Before I start I want to say I do not own these headphones, but I have been listening to them for about 3 days. Right away I was fairly un-impressed with the package they came in; you basically have to destroy the box to get the headphones out. It makes me feel like I am buying something at the cash register of a best buy. The pouch it came with had an equally cheap feel to it, but hey it’s free right? The first thing you notice about the XB-700 are the gigantic ear pads, they sit very well on your ears however you look somewhat of a dunce wearing them. They are very comfortable; however the strap that runs across the top of your head has barely any padding on it, I really didn’t like that.

Sound quality
This model is badged the XB (extra bass) series for a reason, it has quite a lot of bass. The bass it produces is about equal to the crossfades, which are the brassiest headphones in this review. Sony actually claims 3Hz, and I’m really not a fan of ludicrous claims like that (who can even hear down to 3Hz anyway?). The bass is quite good but if you go searching for mids or highs you simply won’t find them, everything is lost in the bass. The sound is so muddy, I feel like a hippo taking a dirt bath when I wear them. They do have one redeeming quality and that is their low price, however if I was desperate for cheap bass I’d save up 30 more dollars and buy the crossfades. Compared to most of the other headphones in this review that can be had for just a few more dollars these don’t really measure up.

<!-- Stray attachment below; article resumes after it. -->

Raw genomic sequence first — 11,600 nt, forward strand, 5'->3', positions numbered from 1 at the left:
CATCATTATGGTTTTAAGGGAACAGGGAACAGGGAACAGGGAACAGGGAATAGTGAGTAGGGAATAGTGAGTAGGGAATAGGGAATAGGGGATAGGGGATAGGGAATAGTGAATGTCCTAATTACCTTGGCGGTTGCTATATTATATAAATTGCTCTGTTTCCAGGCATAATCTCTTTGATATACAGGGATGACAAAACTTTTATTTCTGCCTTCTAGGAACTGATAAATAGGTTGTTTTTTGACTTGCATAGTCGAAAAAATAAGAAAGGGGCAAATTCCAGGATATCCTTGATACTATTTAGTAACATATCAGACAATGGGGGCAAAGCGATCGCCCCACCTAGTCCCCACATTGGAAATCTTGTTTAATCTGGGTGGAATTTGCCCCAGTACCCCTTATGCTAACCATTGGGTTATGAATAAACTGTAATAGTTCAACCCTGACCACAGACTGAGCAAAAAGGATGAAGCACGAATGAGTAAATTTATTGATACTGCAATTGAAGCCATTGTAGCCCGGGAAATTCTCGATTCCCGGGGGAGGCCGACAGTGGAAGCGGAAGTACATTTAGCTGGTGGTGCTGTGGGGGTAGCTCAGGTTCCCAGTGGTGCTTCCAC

Ultrasone HFI-580 S-logic: $220 retail, I paid 150 (amazon)

First impressions